Embodiments of the present invention share the local database with a master server database so that the master can build a database that is the union of all clients local database. The client can use the server to store and retrieve their lifetime specific breadcrumbs. A configurable number of breadcrumbs can be obtained from the server so that the client will always have all the breadcrumbs that could be covered in the period until the next update.
The server (and or client) can filter algorithms on the database to handle non-unique breadcrumbs and inactive cell sites. The server (and or client) can filter algorithms on the database to improve the position estimate and an estimate of its common range of use. The server can include additional unique breadcrumbs of unique points of interests such as cities, tourist locations where there is a unique name for such a location. Positions for such breadcrumbs names are generated manually by operators at the position registration server 108 or by clients who send a position and a unique breadcrumb name. For example, “SFO” for San Francisco Airport. Receiving this breadcrumb assures good fixing capability inside the airport needed when someone is there to take them home.
At the start of a positioning session, a client can either receive a breadcrumb from the user database, or may read the station-ID and request an approximate position from the GPS server. If the breadcrumb uncertainty is less than the user uncertainty, then the approximate position is adopted to set the FUZ.
The processing time to acquire at least one GPS satellite can be reduced using a cell-based communication receiver by, (1) obtaining a breadcrumb identity, (2) using a current or recent cellular identity, (3) using a unique breadcrumb name supplied by the user.
The extended GPS (eGPS) GPS receiver architecture has high sensitivity like the A-GPS receiver, and can maintain that sensitivity without the constant aiding required by the A-GPS receiver. It is able to extend its ability to compute position for longer periods that would be possible for a conventional receiver or A-GPS receiver. Also, it can operate much longer in difficult conditions without aiding that is difficult for the A-GPS receiver.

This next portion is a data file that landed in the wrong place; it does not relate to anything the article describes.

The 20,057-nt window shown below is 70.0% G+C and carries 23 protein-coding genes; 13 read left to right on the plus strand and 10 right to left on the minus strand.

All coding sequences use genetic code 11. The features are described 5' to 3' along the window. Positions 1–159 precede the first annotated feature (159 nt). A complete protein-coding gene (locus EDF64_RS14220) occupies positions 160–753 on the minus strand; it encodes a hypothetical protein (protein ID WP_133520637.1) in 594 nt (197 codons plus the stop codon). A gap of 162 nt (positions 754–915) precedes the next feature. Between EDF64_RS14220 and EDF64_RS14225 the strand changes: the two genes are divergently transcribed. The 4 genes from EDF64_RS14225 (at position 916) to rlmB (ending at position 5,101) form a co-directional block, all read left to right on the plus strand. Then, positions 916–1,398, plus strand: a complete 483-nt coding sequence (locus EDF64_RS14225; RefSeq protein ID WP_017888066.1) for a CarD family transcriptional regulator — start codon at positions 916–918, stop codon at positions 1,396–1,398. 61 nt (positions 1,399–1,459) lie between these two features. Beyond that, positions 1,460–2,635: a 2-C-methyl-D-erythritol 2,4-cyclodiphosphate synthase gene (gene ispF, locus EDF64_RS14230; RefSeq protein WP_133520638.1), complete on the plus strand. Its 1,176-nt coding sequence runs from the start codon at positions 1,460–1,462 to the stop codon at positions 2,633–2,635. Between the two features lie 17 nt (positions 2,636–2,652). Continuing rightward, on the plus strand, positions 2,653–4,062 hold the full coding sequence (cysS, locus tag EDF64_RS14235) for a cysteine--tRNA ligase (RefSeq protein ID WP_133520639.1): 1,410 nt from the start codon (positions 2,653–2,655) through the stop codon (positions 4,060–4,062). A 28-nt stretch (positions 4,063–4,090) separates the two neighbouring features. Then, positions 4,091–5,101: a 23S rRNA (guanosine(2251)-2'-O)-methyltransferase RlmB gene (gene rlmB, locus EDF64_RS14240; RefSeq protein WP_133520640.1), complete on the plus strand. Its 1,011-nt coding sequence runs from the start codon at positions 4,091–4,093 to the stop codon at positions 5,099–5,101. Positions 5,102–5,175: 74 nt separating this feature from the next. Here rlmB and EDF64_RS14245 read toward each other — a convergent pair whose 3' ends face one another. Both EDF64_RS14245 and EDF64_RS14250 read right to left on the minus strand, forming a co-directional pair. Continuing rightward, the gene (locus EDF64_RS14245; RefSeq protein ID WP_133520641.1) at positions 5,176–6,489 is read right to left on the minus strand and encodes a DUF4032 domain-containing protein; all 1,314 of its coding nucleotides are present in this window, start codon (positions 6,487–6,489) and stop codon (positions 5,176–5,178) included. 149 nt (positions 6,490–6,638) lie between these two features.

U.S. Pat. Nos. 6,670,915, issued Dec. 30, 2003, and 6,683,564, issued Jan. 27, 2004, by the present inventor, provide helpful details on the construction and operation.
The pseudoranges can be directly measured by SPS receiver 508 if it already has the NAV-data message information. Such is because code-division multiple access (CDMA) demodulation techniques allow long sample periods to be collected and worked to take advantage of correlation processing gains. A radio receiver 514 tunes to such transmissions and a correlation processor 516 measures the various pseudoranges to the visible satellites.
In one embodiment, a navigation processor 518 gets time information from a real-time clock (RTC) 520 and the z-count, ephemeris, and almanac NAV-data information from a NAV-data synthesizer 522. U.S. Pat. No. 6,714,160, issued Mar. 30, 2004, provides more detail on the construction and use of such an RTC. Otherwise, time, z-count, ephemeris, and almanac NAV-data information are conventionally obtained.
The NAV-data synthesizer 522 reconstructs a suitable 55-frame NAV-data message that would have been received by radio receiver 514 if the attenuation 506 had not been so severe. The remote reference station 512 does not provide time information to the client 524, only current ephemeris and almanac data. Since the communication channel with the remote reference station 512 will typically be much higher bandwidth than 50-Hz, the current ephemeris and almanac data can be transferred in far less time than the normal 12.5 minutes it takes the satellites 502 to transmit it.
The client 524 receives the ephemeris, almanac, NAV-data, and other information. The z-count and timing information is computed by NAV-data synthesizer 522 and by reading the time from RTC 520. The NAV-data synthesizer 522 formats the combined information into a message that the navigation processor 518 can accept and work with naturally.